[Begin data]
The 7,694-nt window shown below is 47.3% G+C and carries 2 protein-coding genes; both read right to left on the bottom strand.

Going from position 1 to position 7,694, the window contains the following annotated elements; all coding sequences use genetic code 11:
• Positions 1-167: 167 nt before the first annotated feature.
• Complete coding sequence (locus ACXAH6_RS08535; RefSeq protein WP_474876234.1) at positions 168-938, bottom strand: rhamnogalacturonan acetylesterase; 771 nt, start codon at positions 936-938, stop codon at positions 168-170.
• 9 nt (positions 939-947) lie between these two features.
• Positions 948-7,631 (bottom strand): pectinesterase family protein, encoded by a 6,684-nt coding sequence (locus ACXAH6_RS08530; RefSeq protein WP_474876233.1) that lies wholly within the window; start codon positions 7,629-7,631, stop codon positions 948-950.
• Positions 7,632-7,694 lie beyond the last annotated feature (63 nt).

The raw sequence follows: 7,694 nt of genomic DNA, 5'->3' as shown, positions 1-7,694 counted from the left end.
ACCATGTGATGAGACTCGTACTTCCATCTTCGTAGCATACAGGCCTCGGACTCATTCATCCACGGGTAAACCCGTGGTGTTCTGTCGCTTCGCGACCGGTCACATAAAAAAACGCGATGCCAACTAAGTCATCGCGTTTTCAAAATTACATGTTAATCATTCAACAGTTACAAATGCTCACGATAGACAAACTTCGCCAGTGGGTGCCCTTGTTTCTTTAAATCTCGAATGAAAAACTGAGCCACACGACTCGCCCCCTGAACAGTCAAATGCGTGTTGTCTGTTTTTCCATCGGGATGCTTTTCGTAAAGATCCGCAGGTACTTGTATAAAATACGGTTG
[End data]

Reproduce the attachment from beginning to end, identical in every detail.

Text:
The 7,694-nt window shown below is 47.3% G+C and carries 2 protein-coding genes; both read right to left on the bottom strand.

Going from position 1 to position 7,694, the window contains the following annotated elements; all coding sequences use genetic code 11:
• Positions 1-167: 167 nt before the first annotated feature.
• Complete coding sequence (locus ACXAH6_RS08535; RefSeq protein WP_474876234.1) at positions 168-938, bottom strand: rhamnogalacturonan acetylesterase; 771 nt, start codon at positions 936-938, stop codon at positions 168-170.
• 9 nt (positions 939-947) lie between these two features.
• Positions 948-7,631 (bottom strand): pectinesterase family protein, encoded by a 6,684-nt coding sequence (locus ACXAH6_RS08530; RefSeq protein WP_474876233.1) that lies wholly within the window; start codon positions 7,629-7,631, stop codon positions 948-950.
• Positions 7,632-7,694 lie beyond the last annotated feature (63 nt).

The raw sequence follows: 7,694 nt of genomic DNA, 5'->3' as shown, positions 1-7,694 counted from the left end.
ACCATGTGATGAGACTCGTACTTCCATCTTCGTAGCATACAGGCCTCGGACTCATTCATCCACGGGTAAACCCGTGGTGTTCTGTCGCTTCGCGACCGGTCACATAAAAAAACGCGATGCCAACTAAGTCATCGCGTTTTCAAAATTACATGTTAATCATTCAACAGTTACAAATGCTCACGATAGACAAACTTCGCCAGTGGGTGCCCTTGTTTCTTTAAATCTCGAATGAAAAACTGAGCCACACGACTCGCCCCCTGAACAGTCAAATGCGTGTTGTCTGTTTTTCCATCGGGATGCTTTTCGTAAAGATCCGCAGGTACTTGTATAAAATACGGTTG